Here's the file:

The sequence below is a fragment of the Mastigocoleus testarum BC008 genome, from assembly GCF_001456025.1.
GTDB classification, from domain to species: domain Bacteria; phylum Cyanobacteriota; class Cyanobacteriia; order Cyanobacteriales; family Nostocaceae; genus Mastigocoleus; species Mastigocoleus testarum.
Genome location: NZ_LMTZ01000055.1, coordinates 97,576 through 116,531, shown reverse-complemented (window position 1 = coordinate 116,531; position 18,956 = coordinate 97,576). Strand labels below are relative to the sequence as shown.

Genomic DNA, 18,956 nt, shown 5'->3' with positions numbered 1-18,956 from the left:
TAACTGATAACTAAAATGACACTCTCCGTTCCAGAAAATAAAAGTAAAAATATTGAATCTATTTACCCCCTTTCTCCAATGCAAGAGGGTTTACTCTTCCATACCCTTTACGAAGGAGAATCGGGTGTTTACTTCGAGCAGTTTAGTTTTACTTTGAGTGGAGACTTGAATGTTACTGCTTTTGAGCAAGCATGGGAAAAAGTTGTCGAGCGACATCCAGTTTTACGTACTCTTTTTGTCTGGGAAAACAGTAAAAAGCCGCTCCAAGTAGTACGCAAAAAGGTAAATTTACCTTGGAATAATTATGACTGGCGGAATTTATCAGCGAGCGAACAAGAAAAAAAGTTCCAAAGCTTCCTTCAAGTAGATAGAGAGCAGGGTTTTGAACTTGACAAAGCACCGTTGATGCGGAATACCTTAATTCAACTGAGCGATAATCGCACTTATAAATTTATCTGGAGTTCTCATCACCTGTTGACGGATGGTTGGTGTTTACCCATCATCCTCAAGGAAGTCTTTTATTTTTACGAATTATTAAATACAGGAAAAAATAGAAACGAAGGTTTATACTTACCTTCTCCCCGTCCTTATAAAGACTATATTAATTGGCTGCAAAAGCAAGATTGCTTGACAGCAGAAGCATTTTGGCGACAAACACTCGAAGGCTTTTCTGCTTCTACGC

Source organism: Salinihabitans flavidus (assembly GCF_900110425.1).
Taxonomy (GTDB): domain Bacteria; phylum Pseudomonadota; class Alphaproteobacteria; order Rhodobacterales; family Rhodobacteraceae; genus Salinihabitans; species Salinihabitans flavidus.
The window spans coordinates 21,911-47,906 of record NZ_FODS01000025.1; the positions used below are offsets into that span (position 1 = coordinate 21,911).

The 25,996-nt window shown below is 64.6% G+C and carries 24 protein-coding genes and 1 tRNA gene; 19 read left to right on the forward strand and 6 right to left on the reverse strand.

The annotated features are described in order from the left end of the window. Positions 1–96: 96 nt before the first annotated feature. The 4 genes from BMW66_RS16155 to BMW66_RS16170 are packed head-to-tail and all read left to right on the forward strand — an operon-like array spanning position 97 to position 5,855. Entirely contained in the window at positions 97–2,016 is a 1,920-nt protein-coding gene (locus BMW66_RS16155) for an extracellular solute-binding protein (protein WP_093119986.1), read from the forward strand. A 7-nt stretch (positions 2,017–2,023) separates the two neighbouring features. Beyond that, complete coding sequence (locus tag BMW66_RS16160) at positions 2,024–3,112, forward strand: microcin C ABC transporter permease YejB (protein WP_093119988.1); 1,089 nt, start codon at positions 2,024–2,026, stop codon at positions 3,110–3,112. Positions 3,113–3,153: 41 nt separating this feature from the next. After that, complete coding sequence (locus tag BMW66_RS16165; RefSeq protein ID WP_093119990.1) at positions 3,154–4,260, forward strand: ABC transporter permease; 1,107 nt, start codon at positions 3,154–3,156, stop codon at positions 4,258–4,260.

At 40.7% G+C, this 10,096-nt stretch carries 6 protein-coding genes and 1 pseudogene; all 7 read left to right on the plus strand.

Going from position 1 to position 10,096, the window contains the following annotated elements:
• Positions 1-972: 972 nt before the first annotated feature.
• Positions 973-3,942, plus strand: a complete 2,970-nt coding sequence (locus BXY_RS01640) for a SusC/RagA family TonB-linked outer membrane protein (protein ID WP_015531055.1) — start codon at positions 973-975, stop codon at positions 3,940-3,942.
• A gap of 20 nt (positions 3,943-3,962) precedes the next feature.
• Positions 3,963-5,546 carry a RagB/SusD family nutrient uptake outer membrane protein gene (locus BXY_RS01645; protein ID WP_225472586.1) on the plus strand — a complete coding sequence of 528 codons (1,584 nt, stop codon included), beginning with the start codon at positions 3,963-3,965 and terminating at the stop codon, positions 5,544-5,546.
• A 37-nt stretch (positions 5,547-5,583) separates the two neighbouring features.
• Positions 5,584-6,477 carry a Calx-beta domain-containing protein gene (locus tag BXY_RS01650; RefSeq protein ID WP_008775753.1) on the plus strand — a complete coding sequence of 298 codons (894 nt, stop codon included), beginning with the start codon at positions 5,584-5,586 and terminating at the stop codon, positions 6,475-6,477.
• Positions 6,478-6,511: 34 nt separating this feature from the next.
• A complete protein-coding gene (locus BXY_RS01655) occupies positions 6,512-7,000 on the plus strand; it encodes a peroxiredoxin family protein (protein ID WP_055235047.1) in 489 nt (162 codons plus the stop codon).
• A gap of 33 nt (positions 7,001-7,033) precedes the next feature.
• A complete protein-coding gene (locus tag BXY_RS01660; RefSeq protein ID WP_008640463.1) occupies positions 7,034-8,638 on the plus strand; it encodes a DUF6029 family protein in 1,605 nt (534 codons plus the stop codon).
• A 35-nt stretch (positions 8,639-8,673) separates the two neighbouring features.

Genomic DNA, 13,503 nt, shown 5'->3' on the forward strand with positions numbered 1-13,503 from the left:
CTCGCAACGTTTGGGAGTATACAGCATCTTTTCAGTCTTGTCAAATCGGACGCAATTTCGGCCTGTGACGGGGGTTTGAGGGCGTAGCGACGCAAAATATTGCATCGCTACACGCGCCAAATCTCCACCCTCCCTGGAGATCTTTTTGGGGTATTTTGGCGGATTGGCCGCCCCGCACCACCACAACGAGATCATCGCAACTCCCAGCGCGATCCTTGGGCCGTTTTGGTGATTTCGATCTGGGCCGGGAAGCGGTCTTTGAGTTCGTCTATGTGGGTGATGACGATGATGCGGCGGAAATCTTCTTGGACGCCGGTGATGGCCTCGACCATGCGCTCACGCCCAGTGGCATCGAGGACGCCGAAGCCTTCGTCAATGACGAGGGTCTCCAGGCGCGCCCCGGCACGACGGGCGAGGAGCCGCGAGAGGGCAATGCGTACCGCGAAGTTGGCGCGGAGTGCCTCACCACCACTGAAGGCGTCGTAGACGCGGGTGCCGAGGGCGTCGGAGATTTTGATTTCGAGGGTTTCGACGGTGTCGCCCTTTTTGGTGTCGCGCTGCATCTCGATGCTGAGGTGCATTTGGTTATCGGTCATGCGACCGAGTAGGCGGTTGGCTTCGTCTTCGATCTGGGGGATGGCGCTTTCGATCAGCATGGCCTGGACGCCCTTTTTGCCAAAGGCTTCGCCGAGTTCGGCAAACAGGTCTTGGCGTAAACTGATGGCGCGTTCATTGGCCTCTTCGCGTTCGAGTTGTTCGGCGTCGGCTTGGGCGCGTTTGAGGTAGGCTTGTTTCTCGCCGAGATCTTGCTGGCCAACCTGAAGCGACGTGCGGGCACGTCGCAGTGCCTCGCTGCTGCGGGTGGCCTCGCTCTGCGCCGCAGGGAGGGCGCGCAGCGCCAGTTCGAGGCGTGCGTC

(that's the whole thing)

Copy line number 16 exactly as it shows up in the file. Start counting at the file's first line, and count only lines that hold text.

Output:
• Positions 3,963-5,546 carry a RagB/SusD family nutrient uptake outer membrane protein gene (locus BXY_RS01645; protein ID WP_225472586.1) on the plus strand — a complete coding sequence of 528 codons (1,584 nt, stop codon included), beginning with the start codon at positions 3,963-3,965 and terminating at the stop codon, positions 5,544-5,546.